Les Green is the Professor of the Philosophy of Law and Fellow of Balliol College. He also holds a part-time appointment as Professor of Law and Distinguished University Fellow at Queen's University in Canada. After beginning his teaching career as a fellow of Lincoln College, Oxford, he moved to Osgoode Hall Law School in Toronto. He has also been a visiting professor at many other law faculties, including Berkeley, NYU, Chicago and, for some years, at the University of Texas at Austin. Professor Green writes and teaches in the areas of jurisprudence, constitutional theory, and moral and political philosophy. He serves on the board of several journals and is co-editor of the annual Oxford Studies in Philosophy of Law and of the book series Oxford Legal Philosophy.
- This paper addresses the question of the relationship between law and coercive force. It defends, against Frederick Schauers claims in his book, The Force of Law, the following propositions: (a) the force of law consists in three things, not one: the imposition of duties, the use of coercion, and the exercise of social power. These are different and distinct. (b) Even if coercion is not part of the concept of law, coercion is connected to law in a variety of ways. These are amply recognized in contemporary jurisprudence. (c) We cannot determine how important coercion is to the efficacy of law until we know what counts as coercive force. This question is not a matter for empirical generalization or bare stipulation. It requires an explanation of the concept of coercion.This paper argues that role of a judge consists of obligations to apply the law, obligations to improve the law, and obligations to protect the law. It defends this view against a competing suggestion by Michael Moore, who claims that, when acting judicially, judges are always obligated to apply the law, and the law alone. I argue that this depends on an incorrect view of the relationship between social roles and moral obligations, and an unacceptably capacious view of what the law is. I conclude by asking whether there nonetheless room to make a conceptual choice to see law as Moore thinks of it, or a reason to reform the concept of law along such lines. I reject both ideas. There are fewer conceptual choices in jurisprudence than some people think.Reprinting 'Pornographies', first published 8 Journal of Political Philosophy, (2000), 27-52.ISBN: 978-1-4094-3040-7Spanish translation by Erensto Riffo of 'The Concept of Law Revisted', first published in 94 Michigan Law Review 1687 (1996)DOI: 10.1007/s11572-013-9248-3Lawyers and philosophers have long debated whether law should enforce social morality. This paper explores whether law should improve social morality. It explains how this might be possible, and what sort of obstacles, factual and moral, there are to doing so. It concludes with an example: our law should attempt to improve our social morality of sexual conduct.ISBN: 1871-9791Forty years after his death, Hans Kelsen (1881-1973) remains one of the most discussed and influential legal philosophers of our time. This collection of new essays takes Kelsen's Pure Theory of Law as a stimulus, aiming to move forward the debate on several central issues in contemporary jurisprudence. The essays in Part I address legal validity, the normativity of law, and Kelsen's famous but puzzling idea of a legal system's 'basic norm'. Part II engages with the difficult issues raised by the social realities of law and the actual practices of legal officials. Part III focuses on conceptual features of legal systems and the logical structure of legal norms. All the essays were written for this volume by internationally renowned scholars from seven countries. Also included, in English translation, is an important polemical essay by Kelsen himself.ISBN: 9781849464567ISBN: 9780199679829Legal theorists have long debated whether law should enforce social morality. This paper explores a different problem: should law (try to) improve social morality? I argue that it should. First, against conceptual and empirical doubts, I argue that it is possible for law to improve morality. Second, against certain moral objections, I argue that it is often proper for law to try to improve it. Third, I offer an example: law should try to improve our social morality of sex, by trying to re-shape what we regard as valid consent to sexual activity. Along the way, the ideas of H. L. A. Hart and Patrick Devlin are examined, as are the empirical and policy claims of Paul Robinson and his collaborators. A revised version of the paper is to appear in Criminal Law and Philosophy.ISBN: 7562046468This paper tests the claim, made by H.L.A. Hart, that nothing is a legal system that fails to include certain obligations familiar in morality . This minimum content thesis was rejected by Hans Kelsen, among others. Harts arguments for the minimum content thesis are unsound; but the thesis is correct and a different defense of it is offered. Two general worries about the thesis are then addressed. Brian Leiter argues that, since law is an artefact, it has no essential properties at all and, a fortiori, no essential content. This is shown to involve several errors. Others argue that Harts view about the relation between law and morality is not a theoretical thesis at all: it is the practical thesis that we should try to improve law by improving the concept of law. It is shown that this is not a possible interpretation of any of Harts arguments: normative positivism has no Hartian foundations.DOI: 10.5235/TLT.3.2.150This paper contests Brian Simpson's claim that HLA Hart's book, The Concept of Law, is that of a 'hedgehog,' that is, a procrustean and monistic thinker. It is not. Hart's work is pluralist both in its explanatory concepts and in its evaluative background. It is, of course, a philosophical book; but that is not enough to make it monistic. Some conjectures are offered as to why Simpson so badly misunderstood Hart, and as to why analytic legal philosophy is misunderstood, or distrusted, more generally.This paper contests Brian Simpson's claim that HLA Hart's book, The Concept of Law, is that of a 'hedgehog,' that is, a monistic thinker. It is not. Hart's work is pluralist both in its explanatory concepts and in its evaluative background. Some conjectures are offered as to why Simpson so misunderstood Hart, and as to why analytic legal philosophy is misunderstood, or distrusted, more generally.ISBN: 9781849460101This paper explores moral limits on state action: their sources, character, and stringency. It explains what is special about the liberal tradition: there must be a protected sphere of action, and governments must respect legality. It argues, against Patrick Devlin, that the possible absence of absolute moral reasons against intrusion in a sphere is consistent with justified absolute positive limits on government intrusion. It argues, against John Finnis, that the fact that some associations (e.g. churches or marriages or universities) have intrinsically valuable common goods does not entitle them to immunity from government regulation. It concludes by suggesting why certain natural law moralities have been considered unreasonably intrusive, for they neglect the significance of moral fallibility for limited government.Two conceptions of the value of political freedom are popular. According to one, freedom serves autonomy, creating ones own path through life. According to the other, freedom serves authenticity, keeping faith with an identity one did not choose. This paper bridges the gap between these views in several ways. It shows that autonomy embraces some of the unchosen aspects of life that authenticity stresses, and that authenticity is consistent with scope for choice within an unchosen identity. It is also shows that both views share a stake in a neglected value, self-knowledge. Partisans of authenticity cannot keep faith with their identity if they do not know what it truly is. Partisans of autonomy cannot choose a path in life without knowing what the options are for them, and these options can be affected instrumentally and constitutively by their identity, which they therefore have a stake in knowing. Of course, there can be more than one sound argument in favor of freedom. But contrary to what many suppose, autonomy and authenticity are complementary, not competing, in making that case. The differences between them are matters of nuance and degree.DOI: 10.1093/clp/cur014A different-sex marriage need not be a marriage between heterosexuals, and a same-sex marriage need not be a marriage between homosexuals. This shows how little the law of marriage cares about the sexuality of parties to a marriage; it does not show that sex-restricted marriage laws do not discriminate on grounds of sexual orientation. They do. Neither does the law care much about sex, let alone possibly procreative sex, within marriage. The voidability of a different-sex marriage on grounds of non-consummation does not show otherwise. The formation of a valid marriage was always a matter of consent, not coitus. But what should happen to the doctrine of non-consummation in a sex-neutral marriage regime? It is an anachronism that should be abolished.ISBN: 0070-1998ISBN: 978-0-19-960533-3ISBN: 978-1-84113-894-7This paper addresses the perennial question of the relationship between law and justice. HLA Hart argued that we have, in the bare notion of applying a general rule of law, the germ, at least, of justice. If true, this establishes a necessary connection between law and morality. That is no objection, for the so-called separability thesis is anyway false. But the germ-of-justice thesis is also false. Justice is a matter of the correct allocation of benefits and burdens among people. Contrary to what Hart and others think, there is not necessarily any injustice in failing to apply a valid legal rule, not even an administrative injustice. It is readily conceded that formal justice is not enough in law, that we also need substantive justice. This too is a mistake. Formal justice is not insufficient; it is incoherent--all justice is substantive. Might constant rule-application do justice by promoting impartiality? Not necessarily. It depends on the content of the rules and on the nature of the of the adjudicators prejudices. There is nonetheless a weak connection between law and justice. Every legal system has courts whose job it is to aim at justice: they must decide not only whether plaintiff deserves a remedy, or whether the prosecution is entitled to a conviction, but also whether these should be ordered in the face of a claim to the contrary. Courts have an allocative job to do. This does not show that they must achieve justice, or even a minimum of justice. Nor does it show that justice is the first virtue of legal institutions. The connection between law and justice is real, but modest. Justice is a necessary aim of a necessary legal institution.DOI: 10.1086/651425ISBN: 0014-1704Spanish translation of 'General Jurisprudence: a 25th Anniversary Essay'. Translated by Enrique Rodriguez Trujano & Pedro A. Villarreal Lizarraga.This paper tests Brian Leiter's claim that the American legal realists were proto-naturalists in legal philosophy and were thus immune to objections based on claims that they offered defective analyses of legal concepts. It disputes Leiter's account of the core claim of realist thought, and reaffirms the view that some of them were indeed engaged in, or presupposed, conceptual work of a kind familiar to analytic jurisprudence. It explains how those who did not intend to offer conceptual analyses nonetheless made conceptual errors. It offers a fresh account of the basis of the realists scepticism, here deploying the idea of 'permissive sources' of law. The paper concludes with reflections on the preconditions and prospects for 'naturalizing' jurisprudence, suggesting that Hans Kelsen was correct to think that such efforts will either fail, or will simply change the subject.This article seeks to clarify and assess HLA Hart's famous claim that legal positivism somehow involves a separation of law and morals. The paper contends that Hart's separability thesis should not be confused with the social thesis, with the sources thesis, or with a methodological thesis about jurisprudence. In contrast to all of these, Hart's separability thesis denies the existence of any necessary (conceptual) connections between law and morality. But that thesis is false: there are many necessary connections between law and morality, some of them conceptually significant. Among them is an important negative connection: law is of its nature morally fallible and morally risky. Lon Fuller emphasized what he called the internal morality of law, the morality that makes law possible. Harts most important message is that there is also an immorality that law makes possible. Law's nature is seen not only in its internal virtues, in legality, but also in its internal vices, in legalism.ISBN: 0028-7881Why is it that toleration can be uncomfortable for the tolerated? And how should tolerators respond to that discomfort? This paper argues that properly directed toleration can be deficient in its scope, grounds or spirit. That explains some of the discomfort in being tolerated. Beyond this, the occasions for toleration¿the existence of a power to prevent and of an adverse judgment¿can also make toleration sting. The paper then explores and rejects two familiar suggestions about how one should respond to this discomfort: with acceptance or recognition of the tolerated. It is proposed instead that toleration should be supplemented by understanding. The nature and importance of this attitude are assessed.ISBN: 978-0-19-954289-5ISBN: 9780495095057DOI: 10.1017/S1352325208070079ISBN: 0030-6185ISBN: 0143-6503DOI: 10.1093/ojls/gqi030ISBN: 1464-3820ISBN: 631197656Whatever else they do, all legal systems recognize, create, vary and enforce obligations. This is no accident: obligations are central to the social role of law and explaining them is necessary to an understanding of law's authority and, therefore, its nature. Not only are there obligations in the law, there are also obligations to the law. Historically, most philosophers agreed that these include a moral obligation to obey, or what is usually called political obligation. Voluntarists maintained that this requires something like a voluntary subjection to law's rule, for example, through consent. Non-voluntarists denied this, insisting that the value of a just and effective legal system is itself sufficient to validate law's claims. Both lines of argument have recently come under intense scrutiny, and some philosophers now deny that law is entitled to all the authority it claims for itself, even when the legal system is legitimate and reasonably just. On this view there are legal obligations that some of law's subjects have no moral obligation to perform.Legal positivism is the thesis that the existence and content of law depends on social facts and not on its merits. The English jurist John Austin (1790-1859) formulated it thus: The existence of law is one thing; its merit and demerit another. Whether it be or be not is one enquiry; whether it be or be not conformable to an assumed standard, is a different enquiry. (1832, p. 157) The positivist thesis does not say that law's merits are unintelligible, unimportant, or peripheral to the philosophy of law. It says that they do not determine whether laws or legal systems exist. Whether a society has a legal system depends on the presence of certain structures of governance, not on the extent to which it satisfies ideals of justice, democracy, or the rule of law. What laws are in force in that system depends on what social standards its officials recognize as authoritative; for example, legislative enactments, judicial decisions, or social customs. The fact that a policy would be just, wise, efficient, or prudent is never sufficient reason for thinking that it is actually the law, and the fact that it is unjust, unwise, inefficient or imprudent is never sufficient reason for doubting it. According to positivism, law is a matter of what has been posited (ordered, decided, practiced, tolerated, etc.); as we might say in a more modern idiom, positivism is the view that law is a social construction. Austin thought the thesis simple and glaring. While it is probably the dominant view among analytically inclined philosophers of law, it is also the subject of competing interpretations together with persistent criticisms and misunderstandings.ISBN: 0198298242ISBN: 0792370392A public debate on the government's consultation paper on same-sex marriage.ISBN: 978-0-19-827313-4ISBN: 978-045-933481-9ISBN: 463-470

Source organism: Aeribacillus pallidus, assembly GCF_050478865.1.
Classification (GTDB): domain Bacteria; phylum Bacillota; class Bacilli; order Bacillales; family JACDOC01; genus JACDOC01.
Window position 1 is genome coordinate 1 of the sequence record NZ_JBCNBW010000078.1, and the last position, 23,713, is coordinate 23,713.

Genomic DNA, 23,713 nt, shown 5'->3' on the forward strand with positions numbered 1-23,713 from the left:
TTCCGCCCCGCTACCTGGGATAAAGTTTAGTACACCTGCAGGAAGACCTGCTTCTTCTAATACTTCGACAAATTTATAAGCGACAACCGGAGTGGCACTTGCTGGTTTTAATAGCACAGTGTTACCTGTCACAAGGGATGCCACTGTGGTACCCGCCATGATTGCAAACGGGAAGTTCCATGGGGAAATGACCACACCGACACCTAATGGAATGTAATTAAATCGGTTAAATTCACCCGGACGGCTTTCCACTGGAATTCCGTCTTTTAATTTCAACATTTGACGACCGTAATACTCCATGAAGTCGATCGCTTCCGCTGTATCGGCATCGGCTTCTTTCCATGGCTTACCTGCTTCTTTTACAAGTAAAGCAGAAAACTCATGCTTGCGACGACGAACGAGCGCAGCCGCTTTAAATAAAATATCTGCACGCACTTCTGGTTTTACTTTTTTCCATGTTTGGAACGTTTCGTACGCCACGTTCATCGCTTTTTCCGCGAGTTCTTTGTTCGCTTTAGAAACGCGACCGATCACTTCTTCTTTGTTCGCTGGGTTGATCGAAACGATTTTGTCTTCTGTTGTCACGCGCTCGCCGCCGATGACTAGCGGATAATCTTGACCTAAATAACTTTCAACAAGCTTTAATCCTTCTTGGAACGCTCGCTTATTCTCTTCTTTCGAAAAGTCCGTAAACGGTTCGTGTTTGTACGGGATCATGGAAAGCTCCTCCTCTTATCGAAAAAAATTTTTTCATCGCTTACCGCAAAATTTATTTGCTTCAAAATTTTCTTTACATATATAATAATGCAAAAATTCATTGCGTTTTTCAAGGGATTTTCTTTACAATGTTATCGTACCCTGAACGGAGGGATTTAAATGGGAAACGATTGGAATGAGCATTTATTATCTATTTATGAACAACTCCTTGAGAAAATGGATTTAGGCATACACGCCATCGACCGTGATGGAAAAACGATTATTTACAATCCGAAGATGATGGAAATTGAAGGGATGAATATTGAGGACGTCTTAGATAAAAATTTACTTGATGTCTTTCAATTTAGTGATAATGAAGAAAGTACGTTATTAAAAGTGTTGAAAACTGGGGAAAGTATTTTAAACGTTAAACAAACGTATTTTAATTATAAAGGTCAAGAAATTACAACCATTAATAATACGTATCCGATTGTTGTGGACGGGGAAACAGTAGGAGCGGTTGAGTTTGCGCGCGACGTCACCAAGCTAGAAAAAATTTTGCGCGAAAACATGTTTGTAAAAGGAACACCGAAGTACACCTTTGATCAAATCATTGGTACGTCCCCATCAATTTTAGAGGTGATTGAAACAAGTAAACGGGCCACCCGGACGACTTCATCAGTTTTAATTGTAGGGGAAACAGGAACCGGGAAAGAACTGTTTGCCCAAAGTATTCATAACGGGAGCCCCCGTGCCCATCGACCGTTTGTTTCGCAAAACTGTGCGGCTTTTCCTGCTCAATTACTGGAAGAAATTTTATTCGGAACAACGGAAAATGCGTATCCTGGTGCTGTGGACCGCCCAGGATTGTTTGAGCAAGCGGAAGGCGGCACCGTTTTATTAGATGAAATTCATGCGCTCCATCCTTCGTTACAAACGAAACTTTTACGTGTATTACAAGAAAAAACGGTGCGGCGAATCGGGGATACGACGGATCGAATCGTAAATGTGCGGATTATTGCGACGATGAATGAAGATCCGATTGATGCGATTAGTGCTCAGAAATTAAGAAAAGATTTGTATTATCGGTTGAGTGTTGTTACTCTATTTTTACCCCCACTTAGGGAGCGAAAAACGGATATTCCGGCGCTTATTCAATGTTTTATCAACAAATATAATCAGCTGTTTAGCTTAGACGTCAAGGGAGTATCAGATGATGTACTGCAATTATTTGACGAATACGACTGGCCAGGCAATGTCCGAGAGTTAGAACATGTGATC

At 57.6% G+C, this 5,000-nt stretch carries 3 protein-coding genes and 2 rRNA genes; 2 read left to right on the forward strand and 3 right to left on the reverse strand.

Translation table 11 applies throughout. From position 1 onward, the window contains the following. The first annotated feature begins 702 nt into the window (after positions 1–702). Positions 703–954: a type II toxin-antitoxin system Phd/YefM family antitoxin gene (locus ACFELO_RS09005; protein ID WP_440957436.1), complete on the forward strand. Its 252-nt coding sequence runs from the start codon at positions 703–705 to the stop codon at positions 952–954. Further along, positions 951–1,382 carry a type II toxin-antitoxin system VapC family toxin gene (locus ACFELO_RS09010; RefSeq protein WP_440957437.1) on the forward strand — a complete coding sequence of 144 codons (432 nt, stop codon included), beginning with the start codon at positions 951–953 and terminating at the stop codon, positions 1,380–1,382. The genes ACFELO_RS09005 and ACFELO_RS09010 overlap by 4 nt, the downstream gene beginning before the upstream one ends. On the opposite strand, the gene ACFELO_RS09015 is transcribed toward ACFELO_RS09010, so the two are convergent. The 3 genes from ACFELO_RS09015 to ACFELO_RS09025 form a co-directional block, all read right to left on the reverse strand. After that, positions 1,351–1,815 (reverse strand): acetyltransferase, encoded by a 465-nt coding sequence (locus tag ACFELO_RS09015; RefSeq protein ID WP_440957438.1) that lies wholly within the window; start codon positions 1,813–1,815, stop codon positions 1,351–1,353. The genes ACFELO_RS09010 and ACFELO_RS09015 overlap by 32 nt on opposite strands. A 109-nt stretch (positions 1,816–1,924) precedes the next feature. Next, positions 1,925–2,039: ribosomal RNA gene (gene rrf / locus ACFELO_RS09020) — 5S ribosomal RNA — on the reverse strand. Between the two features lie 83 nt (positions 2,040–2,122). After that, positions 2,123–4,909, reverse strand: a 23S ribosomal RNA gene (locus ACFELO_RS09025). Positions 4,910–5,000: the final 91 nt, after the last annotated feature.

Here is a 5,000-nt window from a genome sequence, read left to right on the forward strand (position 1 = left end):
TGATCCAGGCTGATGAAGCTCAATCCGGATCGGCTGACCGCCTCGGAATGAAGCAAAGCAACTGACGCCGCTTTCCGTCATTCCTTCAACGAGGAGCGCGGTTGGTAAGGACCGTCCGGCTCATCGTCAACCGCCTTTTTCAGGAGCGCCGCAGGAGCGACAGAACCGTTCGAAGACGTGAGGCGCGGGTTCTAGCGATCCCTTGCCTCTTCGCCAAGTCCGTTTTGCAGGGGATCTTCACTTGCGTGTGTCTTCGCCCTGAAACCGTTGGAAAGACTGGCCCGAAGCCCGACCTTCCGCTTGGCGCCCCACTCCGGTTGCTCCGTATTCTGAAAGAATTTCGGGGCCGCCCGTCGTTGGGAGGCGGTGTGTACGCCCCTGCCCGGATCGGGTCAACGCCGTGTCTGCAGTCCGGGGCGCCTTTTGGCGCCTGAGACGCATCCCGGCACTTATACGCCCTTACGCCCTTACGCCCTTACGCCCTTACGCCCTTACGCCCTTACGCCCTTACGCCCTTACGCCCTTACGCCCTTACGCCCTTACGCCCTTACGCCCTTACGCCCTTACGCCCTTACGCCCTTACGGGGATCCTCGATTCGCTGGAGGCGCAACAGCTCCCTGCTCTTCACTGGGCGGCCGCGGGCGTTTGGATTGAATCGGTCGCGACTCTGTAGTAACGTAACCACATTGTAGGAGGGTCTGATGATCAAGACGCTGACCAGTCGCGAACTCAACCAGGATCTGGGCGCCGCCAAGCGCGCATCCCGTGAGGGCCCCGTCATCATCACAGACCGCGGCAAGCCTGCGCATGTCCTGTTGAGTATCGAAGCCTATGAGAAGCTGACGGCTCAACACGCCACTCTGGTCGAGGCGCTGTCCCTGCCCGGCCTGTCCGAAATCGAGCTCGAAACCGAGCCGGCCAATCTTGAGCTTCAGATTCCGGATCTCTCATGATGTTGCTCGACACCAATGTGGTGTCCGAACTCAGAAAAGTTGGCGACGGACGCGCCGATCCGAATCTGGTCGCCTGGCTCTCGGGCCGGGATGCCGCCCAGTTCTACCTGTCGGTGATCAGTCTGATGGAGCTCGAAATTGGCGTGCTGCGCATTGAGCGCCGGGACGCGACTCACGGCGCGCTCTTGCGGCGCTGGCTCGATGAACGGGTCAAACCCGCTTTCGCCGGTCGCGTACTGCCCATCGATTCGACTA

Legal Philosophy, Jurisprudence, Constitutional Theory, Human Rights
Options taughtJurisprudence, Moral and Political Philosophy, Constitutional Theory, Jurisprudence and Political Theory